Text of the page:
Yamaha R1 Forum: YZF-R1 Forums banner

61 - 80 of 116 Posts

·
Registered
Joined
·
65 Posts
All electrical connectors?

Even the ones for each spark plug and all the sensors?
I would guess you didn't screw with the ECU connection?
I have 2 tubes and since I have all my plastic off and the tank raised this would be a good time.
 

·
Registered
Joined
·
65 Posts
I guess I should also do the plug boots. That's the exact reason they sell the little packs of dielectric at the auto parts when you get new plugs for your car.
 

·
Registered
Joined
·
65 Posts
I used it on the plug boots, coil connections, sensors, and other connections in that area while I had the tank up to replace the plugs.
The only problem I had was keeping the front wheel on the ground when I went riding yesterday. hehe
 

·
R190-`Tyre Fryer`
Joined
·
2,683 Posts
does anyone know if di electric grease is the same white paste used as heat sink grease on computers? also someone told me it is hella carcinogenic, but that must be why its so good :)
 

·
Life: Comedy or Tragedy?
Joined
·
37,599 Posts
No, it's a different compound.
 

·
Registered
Joined
·
591 Posts
Okay, I'll bite. What's "heat sink grease" and how is it used?

r1_dav3 said:
does anyone know if di electric grease is the same white paste used as heat sink grease on computers? also someone told me it is hella carcinogenic, but that must be why its so good :)
 

·
R190-`Tyre Fryer`
Joined
·
2,683 Posts
heat sink grease is also called thermal paste in computer circles.. on your chips especially the CPU and GPU there is a aluminium heat sink mounted.

the thermal paste is very similar in appearance to di electric grease and is pasted onto the chip surface to ensure good contact with the heat sink face
 

·
Life: Comedy or Tragedy?
Joined
·
37,599 Posts
r1_dav3 said:
heat sink grease is also called thermal paste in computer circles.. on your chips especially the CPU and GPU there is a aluminium heat sink mounted.

the thermal paste is very similar in appearance to di electric grease and is pasted onto the chip surface to ensure good contact with the heat sink face
In laymen's terms, it's a heat transfer agent. :lol :lol


The difference between the two is that dielectric grease doesn't harden, while the heat sink goo does.
 

·
Registered
Joined
·
591 Posts
what grease would be appropriate to make it easier to plug and unplug my usb and firewire things? I was thinking a dab of dielectric grease might do it, but I would hate for things to get messy.

Mark
(a layman)
 

·
Registered
Joined
·
1,248 Posts
Just double checking, is this the right stuff???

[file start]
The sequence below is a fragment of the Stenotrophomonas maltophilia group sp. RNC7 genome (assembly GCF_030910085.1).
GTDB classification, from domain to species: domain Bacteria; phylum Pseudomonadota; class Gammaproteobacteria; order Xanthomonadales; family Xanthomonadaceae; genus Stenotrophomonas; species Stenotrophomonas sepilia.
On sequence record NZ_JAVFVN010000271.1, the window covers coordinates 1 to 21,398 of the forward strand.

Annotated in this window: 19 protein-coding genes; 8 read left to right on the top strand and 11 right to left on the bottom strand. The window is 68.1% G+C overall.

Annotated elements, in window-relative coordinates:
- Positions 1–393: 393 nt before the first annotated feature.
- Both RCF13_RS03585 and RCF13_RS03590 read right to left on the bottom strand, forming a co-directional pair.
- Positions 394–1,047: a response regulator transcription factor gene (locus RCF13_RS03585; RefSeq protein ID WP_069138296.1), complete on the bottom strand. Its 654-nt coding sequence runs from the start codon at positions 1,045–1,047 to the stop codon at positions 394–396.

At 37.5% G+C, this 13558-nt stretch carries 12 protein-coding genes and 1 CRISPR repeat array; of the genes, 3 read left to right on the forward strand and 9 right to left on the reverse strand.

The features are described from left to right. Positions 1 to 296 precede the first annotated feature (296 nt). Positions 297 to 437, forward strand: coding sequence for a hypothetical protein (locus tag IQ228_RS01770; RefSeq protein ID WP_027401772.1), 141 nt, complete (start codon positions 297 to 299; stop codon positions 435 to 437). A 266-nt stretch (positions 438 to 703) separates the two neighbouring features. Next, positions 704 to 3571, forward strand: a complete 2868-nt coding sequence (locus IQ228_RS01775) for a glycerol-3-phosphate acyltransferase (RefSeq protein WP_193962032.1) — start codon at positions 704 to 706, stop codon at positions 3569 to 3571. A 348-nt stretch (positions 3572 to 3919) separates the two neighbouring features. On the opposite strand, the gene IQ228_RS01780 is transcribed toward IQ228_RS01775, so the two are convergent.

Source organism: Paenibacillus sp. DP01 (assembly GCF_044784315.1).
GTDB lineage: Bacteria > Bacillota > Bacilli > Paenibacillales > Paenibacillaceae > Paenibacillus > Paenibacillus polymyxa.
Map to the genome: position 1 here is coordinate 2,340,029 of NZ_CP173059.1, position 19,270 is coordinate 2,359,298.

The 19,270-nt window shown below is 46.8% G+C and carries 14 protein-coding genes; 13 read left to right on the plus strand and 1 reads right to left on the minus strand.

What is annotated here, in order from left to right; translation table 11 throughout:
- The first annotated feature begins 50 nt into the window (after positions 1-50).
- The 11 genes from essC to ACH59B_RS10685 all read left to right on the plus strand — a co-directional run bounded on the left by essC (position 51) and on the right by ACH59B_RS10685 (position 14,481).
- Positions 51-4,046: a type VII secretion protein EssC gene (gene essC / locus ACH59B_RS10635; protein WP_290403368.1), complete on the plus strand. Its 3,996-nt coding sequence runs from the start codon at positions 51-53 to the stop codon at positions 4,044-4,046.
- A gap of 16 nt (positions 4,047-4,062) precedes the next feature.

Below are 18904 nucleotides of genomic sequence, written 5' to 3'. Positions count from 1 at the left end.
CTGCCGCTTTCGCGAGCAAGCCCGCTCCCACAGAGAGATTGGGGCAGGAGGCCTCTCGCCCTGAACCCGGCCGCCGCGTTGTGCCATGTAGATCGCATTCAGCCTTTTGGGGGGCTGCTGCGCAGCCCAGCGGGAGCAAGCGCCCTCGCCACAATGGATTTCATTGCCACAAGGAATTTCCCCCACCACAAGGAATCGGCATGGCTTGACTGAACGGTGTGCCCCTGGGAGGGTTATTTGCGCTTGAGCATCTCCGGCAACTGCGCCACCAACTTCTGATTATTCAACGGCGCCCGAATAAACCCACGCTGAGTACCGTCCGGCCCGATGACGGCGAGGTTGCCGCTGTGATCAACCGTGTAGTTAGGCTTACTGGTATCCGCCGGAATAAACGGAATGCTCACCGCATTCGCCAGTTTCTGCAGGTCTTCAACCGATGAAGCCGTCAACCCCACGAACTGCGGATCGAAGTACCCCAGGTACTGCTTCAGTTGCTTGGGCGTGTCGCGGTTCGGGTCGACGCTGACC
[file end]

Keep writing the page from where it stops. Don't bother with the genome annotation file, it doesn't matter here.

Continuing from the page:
Link
 

·
We're in the pipe, 5 by 5
Joined
·
2,191 Posts
R1LOON said:
Just double checking, is this the right stuff???

Link
Blinking 'eck, click back a few pages..

All details posted to Chuck on this post..

RS Silicon - Dielectric Grease

RS Components http://rswww.com
DEF59.10 silicone grease,100gm tube £3.83
RS Part Number : 494-124
 

·
doin it with the r...
Joined
·
451 Posts
so im going to put this stuff on the connections only right? not on the wires themself correct? sorry if im asking a dumb question.
 

·
Registered
Joined
·
14,085 Posts
Discussion Starter #76
so im going to put this stuff on the connections only right? not on the wires themself correct? sorry if im asking a dumb question.
yup.

No need to put some everywhere though...charging system connectors and all the ones at the front+those that could collect water when you wash the bike.
 

·
Life's a Bitch & I'm her Pimp.
Joined
·
141 Posts
Hey guys, haven't been on here in quite a while, but I figured this would be a good post for me to jump in on. (I work as an engineer for Lexus, and will be around to jump in on more of the technical and theoretical questions).

Silicon Dielectric grease is designed to lubricate and seal your electrical connections. It also has plenty of other uses, I personally use it to lube rubber seals (good sealing grease for dirtbike air filters). The standard dielectric grease I use is 3M Silicon Paste, available in a 8oz can. And I use it on every connector on my bikes and cars, including battery terminals, secondary (spark plug) wires, and light bulbs.



The grease is a dielectric, meaning insulator. It does not allow electricity to flow through it. However, when used on a good connector, the terminals will displace the grease and allow proper current flow. The reason to use an insulating grease is to keep environmental contaminents out, and voltage in. If you have ever seen a spark plug with carbon tracings down the porcelain, you understand how voltage can leak from a connector.

As previously mentioned, apply a liberal amount to the connector before fastening. I usually prefer to just toss on a rubber glove and scoop it with my finger. The grease will fill the connector, keeping water out and preventing corrosion. I also recommend applying dielectric grease to all light bulbs before installing to prevent corrosion (on old twist-in base automotive bulbs, use the brush to cover all of the exposed metal, then plop a little extra into the socket).

Oh yeah, I also recommend it on the slide pins of any automotive floating calipers. It will keep the pins free, and won't swell the rubber boots or bushings.
 

·
Life's a Bitch & I'm her Pimp.
Joined
·
141 Posts
Personally, I get it at work. And we buy it from an industrial chemical distributor. However, I searched google for "3m silicone paste 08946", and found plenty of places selling it (it also looks like there's a bunch on ebay). Oh yeah, 08946 is the part number on the can (that's why i put it in the google search).
 
61 - 80 of 116 Posts
About this Discussion
115 Replies
46 Participants
ebags
Yamaha R1 Forum: YZF-R1 Forums
R1-Forum is a Yamaha R1 motorcycle enthusiasts community dedicated to Yamaha YZF 1000 R1 sportbike. Discuss performance, customization, specs, reviews and more!
Full Forum Listing
Top